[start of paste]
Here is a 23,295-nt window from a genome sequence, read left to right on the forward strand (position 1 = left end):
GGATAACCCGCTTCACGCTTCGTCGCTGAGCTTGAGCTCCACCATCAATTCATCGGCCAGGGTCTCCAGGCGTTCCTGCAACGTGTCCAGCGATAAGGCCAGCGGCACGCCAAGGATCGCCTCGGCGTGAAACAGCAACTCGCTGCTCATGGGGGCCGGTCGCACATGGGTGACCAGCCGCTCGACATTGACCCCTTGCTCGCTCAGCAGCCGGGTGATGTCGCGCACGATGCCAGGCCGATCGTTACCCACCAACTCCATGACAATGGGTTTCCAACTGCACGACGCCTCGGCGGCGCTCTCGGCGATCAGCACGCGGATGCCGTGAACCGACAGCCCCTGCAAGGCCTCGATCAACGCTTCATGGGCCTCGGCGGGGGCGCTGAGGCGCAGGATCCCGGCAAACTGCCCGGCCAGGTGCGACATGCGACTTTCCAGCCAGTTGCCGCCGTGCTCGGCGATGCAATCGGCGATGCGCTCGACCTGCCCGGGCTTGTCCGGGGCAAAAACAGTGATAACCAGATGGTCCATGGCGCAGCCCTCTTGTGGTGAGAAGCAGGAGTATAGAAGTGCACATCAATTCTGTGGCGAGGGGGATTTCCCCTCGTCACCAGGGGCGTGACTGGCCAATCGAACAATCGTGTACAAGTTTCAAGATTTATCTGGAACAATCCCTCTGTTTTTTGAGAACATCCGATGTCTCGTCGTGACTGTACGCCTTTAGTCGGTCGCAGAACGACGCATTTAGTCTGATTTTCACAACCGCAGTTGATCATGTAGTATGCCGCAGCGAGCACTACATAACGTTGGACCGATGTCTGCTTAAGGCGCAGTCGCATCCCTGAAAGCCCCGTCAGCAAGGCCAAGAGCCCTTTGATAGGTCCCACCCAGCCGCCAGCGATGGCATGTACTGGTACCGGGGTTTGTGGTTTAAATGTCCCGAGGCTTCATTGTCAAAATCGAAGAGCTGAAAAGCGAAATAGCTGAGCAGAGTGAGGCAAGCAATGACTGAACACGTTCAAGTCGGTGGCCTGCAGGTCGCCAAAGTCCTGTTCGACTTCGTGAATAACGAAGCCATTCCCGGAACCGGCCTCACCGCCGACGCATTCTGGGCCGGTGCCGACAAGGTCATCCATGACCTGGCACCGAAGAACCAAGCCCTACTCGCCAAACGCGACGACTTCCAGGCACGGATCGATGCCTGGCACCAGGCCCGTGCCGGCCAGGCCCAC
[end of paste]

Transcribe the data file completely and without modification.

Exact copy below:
Here is a 23,295-nt window from a genome sequence, read left to right on the forward strand (position 1 = left end):
GGATAACCCGCTTCACGCTTCGTCGCTGAGCTTGAGCTCCACCATCAATTCATCGGCCAGGGTCTCCAGGCGTTCCTGCAACGTGTCCAGCGATAAGGCCAGCGGCACGCCAAGGATCGCCTCGGCGTGAAACAGCAACTCGCTGCTCATGGGGGCCGGTCGCACATGGGTGACCAGCCGCTCGACATTGACCCCTTGCTCGCTCAGCAGCCGGGTGATGTCGCGCACGATGCCAGGCCGATCGTTACCCACCAACTCCATGACAATGGGTTTCCAACTGCACGACGCCTCGGCGGCGCTCTCGGCGATCAGCACGCGGATGCCGTGAACCGACAGCCCCTGCAAGGCCTCGATCAACGCTTCATGGGCCTCGGCGGGGGCGCTGAGGCGCAGGATCCCGGCAAACTGCCCGGCCAGGTGCGACATGCGACTTTCCAGCCAGTTGCCGCCGTGCTCGGCGATGCAATCGGCGATGCGCTCGACCTGCCCGGGCTTGTCCGGGGCAAAAACAGTGATAACCAGATGGTCCATGGCGCAGCCCTCTTGTGGTGAGAAGCAGGAGTATAGAAGTGCACATCAATTCTGTGGCGAGGGGGATTTCCCCTCGTCACCAGGGGCGTGACTGGCCAATCGAACAATCGTGTACAAGTTTCAAGATTTATCTGGAACAATCCCTCTGTTTTTTGAGAACATCCGATGTCTCGTCGTGACTGTACGCCTTTAGTCGGTCGCAGAACGACGCATTTAGTCTGATTTTCACAACCGCAGTTGATCATGTAGTATGCCGCAGCGAGCACTACATAACGTTGGACCGATGTCTGCTTAAGGCGCAGTCGCATCCCTGAAAGCCCCGTCAGCAAGGCCAAGAGCCCTTTGATAGGTCCCACCCAGCCGCCAGCGATGGCATGTACTGGTACCGGGGTTTGTGGTTTAAATGTCCCGAGGCTTCATTGTCAAAATCGAAGAGCTGAAAAGCGAAATAGCTGAGCAGAGTGAGGCAAGCAATGACTGAACACGTTCAAGTCGGTGGCCTGCAGGTCGCCAAAGTCCTGTTCGACTTCGTGAATAACGAAGCCATTCCCGGAACCGGCCTCACCGCCGACGCATTCTGGGCCGGTGCCGACAAGGTCATCCATGACCTGGCACCGAAGAACCAAGCCCTACTCGCCAAACGCGACGACTTCCAGGCACGGATCGATGCCTGGCACCAGGCCCGTGCCGGCCAGGCCCAC